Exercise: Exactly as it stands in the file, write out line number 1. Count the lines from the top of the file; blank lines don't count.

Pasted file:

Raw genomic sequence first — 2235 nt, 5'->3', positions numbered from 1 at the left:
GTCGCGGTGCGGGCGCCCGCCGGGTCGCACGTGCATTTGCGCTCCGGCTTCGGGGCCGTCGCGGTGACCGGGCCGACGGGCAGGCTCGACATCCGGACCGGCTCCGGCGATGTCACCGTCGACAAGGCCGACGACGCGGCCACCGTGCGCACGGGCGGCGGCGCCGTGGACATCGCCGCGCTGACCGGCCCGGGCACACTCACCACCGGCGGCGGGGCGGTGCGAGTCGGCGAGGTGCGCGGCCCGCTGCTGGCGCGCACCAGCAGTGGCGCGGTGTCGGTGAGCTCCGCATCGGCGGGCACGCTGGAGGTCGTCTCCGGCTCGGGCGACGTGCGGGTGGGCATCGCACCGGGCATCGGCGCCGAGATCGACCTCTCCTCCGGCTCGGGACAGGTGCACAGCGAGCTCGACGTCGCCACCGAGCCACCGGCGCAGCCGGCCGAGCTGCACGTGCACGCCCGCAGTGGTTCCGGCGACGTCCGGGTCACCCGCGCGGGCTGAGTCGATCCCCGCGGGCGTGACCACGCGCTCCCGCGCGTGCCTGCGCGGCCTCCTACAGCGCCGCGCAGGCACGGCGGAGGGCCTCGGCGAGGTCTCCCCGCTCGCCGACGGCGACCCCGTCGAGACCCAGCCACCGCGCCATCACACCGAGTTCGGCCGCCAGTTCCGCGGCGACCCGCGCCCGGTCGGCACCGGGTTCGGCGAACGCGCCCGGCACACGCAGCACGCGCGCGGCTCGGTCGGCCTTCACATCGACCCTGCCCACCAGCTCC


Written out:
Raw genomic sequence first — 2235 nt, 5'->3', positions numbered from 1 at the left: